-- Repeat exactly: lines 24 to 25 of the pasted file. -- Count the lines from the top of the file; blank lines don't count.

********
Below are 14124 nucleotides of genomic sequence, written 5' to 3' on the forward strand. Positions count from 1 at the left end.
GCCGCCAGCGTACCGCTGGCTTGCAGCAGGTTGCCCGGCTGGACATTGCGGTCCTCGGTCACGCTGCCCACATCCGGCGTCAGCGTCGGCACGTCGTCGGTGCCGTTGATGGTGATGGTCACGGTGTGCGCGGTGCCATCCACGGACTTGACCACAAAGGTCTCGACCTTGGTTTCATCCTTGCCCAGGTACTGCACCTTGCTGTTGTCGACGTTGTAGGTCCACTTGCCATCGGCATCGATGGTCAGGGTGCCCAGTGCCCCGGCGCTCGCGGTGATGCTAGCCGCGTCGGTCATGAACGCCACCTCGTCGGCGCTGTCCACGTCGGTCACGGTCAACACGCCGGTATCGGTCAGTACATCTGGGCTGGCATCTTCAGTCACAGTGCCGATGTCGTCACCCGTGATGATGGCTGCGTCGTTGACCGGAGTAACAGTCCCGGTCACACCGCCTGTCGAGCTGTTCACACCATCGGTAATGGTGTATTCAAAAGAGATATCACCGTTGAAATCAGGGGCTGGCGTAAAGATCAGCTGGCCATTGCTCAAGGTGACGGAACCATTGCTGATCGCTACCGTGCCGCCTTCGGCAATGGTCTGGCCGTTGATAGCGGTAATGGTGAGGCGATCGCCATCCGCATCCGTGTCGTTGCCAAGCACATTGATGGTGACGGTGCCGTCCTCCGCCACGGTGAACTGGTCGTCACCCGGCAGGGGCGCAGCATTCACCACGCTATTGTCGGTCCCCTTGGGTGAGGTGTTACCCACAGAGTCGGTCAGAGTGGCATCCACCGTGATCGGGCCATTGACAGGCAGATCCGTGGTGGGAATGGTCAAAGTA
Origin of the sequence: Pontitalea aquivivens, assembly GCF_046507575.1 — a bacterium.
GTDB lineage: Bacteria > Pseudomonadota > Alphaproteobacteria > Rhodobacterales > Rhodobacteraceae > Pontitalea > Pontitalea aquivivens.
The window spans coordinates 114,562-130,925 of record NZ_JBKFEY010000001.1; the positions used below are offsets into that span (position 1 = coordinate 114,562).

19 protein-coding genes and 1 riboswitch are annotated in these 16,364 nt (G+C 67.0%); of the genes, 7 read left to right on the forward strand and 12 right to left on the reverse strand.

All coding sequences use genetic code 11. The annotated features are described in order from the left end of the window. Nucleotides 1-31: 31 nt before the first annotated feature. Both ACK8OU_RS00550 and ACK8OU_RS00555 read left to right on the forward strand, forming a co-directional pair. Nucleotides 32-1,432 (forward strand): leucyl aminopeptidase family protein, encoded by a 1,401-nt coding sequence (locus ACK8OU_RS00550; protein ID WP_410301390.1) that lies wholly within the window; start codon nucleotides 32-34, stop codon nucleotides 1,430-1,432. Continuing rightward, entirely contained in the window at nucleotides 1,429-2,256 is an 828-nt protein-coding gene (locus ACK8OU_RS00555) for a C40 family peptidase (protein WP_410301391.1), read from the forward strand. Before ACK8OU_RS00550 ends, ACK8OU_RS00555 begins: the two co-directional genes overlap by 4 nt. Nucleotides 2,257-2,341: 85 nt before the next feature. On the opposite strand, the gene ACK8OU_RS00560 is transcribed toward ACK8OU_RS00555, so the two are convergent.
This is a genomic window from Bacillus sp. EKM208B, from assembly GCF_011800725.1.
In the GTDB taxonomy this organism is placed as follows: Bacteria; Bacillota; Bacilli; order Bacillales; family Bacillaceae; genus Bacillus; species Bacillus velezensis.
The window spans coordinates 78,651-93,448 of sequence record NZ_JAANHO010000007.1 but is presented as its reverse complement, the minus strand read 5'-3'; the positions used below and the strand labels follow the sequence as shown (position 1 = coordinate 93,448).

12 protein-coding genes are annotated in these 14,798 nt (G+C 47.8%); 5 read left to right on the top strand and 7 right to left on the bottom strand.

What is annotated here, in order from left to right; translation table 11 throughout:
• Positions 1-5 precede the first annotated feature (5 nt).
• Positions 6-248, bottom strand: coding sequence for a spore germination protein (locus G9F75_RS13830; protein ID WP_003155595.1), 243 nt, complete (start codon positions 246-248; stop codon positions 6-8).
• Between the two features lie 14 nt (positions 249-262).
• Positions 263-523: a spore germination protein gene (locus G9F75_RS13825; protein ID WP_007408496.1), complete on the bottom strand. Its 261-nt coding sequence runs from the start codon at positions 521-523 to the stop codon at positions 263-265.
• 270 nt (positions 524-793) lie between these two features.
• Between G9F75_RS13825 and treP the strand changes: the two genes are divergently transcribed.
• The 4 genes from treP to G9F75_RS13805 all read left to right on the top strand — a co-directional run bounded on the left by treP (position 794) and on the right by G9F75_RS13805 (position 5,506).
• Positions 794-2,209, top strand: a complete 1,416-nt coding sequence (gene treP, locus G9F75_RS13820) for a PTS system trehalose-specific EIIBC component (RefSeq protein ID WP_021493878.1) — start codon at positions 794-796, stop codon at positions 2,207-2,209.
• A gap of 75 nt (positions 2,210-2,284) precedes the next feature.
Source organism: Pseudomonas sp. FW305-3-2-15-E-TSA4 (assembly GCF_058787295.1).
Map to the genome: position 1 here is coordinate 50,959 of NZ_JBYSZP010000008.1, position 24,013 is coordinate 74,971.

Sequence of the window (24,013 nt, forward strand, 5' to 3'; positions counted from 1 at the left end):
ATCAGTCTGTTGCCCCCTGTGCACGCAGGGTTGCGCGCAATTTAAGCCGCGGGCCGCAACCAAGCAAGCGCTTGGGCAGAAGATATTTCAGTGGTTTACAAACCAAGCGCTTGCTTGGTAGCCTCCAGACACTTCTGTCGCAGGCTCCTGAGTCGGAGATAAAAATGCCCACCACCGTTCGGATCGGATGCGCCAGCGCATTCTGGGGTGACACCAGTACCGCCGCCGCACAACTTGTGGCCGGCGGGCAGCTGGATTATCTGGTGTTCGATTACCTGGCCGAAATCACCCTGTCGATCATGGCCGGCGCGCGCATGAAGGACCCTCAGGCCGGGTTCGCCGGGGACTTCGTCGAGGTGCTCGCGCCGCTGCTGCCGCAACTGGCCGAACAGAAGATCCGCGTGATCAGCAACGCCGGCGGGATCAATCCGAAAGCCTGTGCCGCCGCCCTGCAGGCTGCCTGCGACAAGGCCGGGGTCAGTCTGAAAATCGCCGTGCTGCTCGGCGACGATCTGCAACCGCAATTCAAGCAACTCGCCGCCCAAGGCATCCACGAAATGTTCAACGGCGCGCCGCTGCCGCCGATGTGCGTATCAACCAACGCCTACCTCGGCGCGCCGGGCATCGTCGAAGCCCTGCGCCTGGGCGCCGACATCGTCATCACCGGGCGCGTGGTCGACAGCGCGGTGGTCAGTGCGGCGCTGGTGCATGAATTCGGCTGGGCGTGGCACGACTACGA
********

Sequence of the window (24,013 nt, forward strand, 5' to 3'; positions counted from 1 at the left end):
ATCAGTCTGTTGCCCCCTGTGCACGCAGGGTTGCGCGCAATTTAAGCCGCGGGCCGCAACCAAGCAAGCGCTTGGGCAGAAGATATTTCAGTGGTTTACAAACCAAGCGCTTGCTTGGTAGCCTCCAGACACTTCTGTCGCAGGCTCCTGAGTCGGAGATAAAAATGCCCACCACCGTTCGGATCGGATGCGCCAGCGCATTCTGGGGTGACACCAGTACCGCCGCCGCACAACTTGTGGCCGGCGGGCAGCTGGATTATCTGGTGTTCGATTACCTGGCCGAAATCACCCTGTCGATCATGGCCGGCGCGCGCATGAAGGACCCTCAGGCCGGGTTCGCCGGGGACTTCGTCGAGGTGCTCGCGCCGCTGCTGCCGCAACTGGCCGAACAGAAGATCCGCGTGATCAGCAACGCCGGCGGGATCAATCCGAAAGCCTGTGCCGCCGCCCTGCAGGCTGCCTGCGACAAGGCCGGGGTCAGTCTGAAAATCGCCGTGCTGCTCGGCGACGATCTGCAACCGCAATTCAAGCAACTCGCCGCCCAAGGCATCCACGAAATGTTCAACGGCGCGCCGCTGCCGCCGATGTGCGTATCAACCAACGCCTACCTCGGCGCGCCGGGCATCGTCGAAGCCCTGCGCCTGGGCGCCGACATCGTCATCACCGGGCGCGTGGTCGACAGCGCGGTGGTCAGTGCGGCGCTGGTGCATGAATTCGGCTGGGCGTGGCACGACTACGA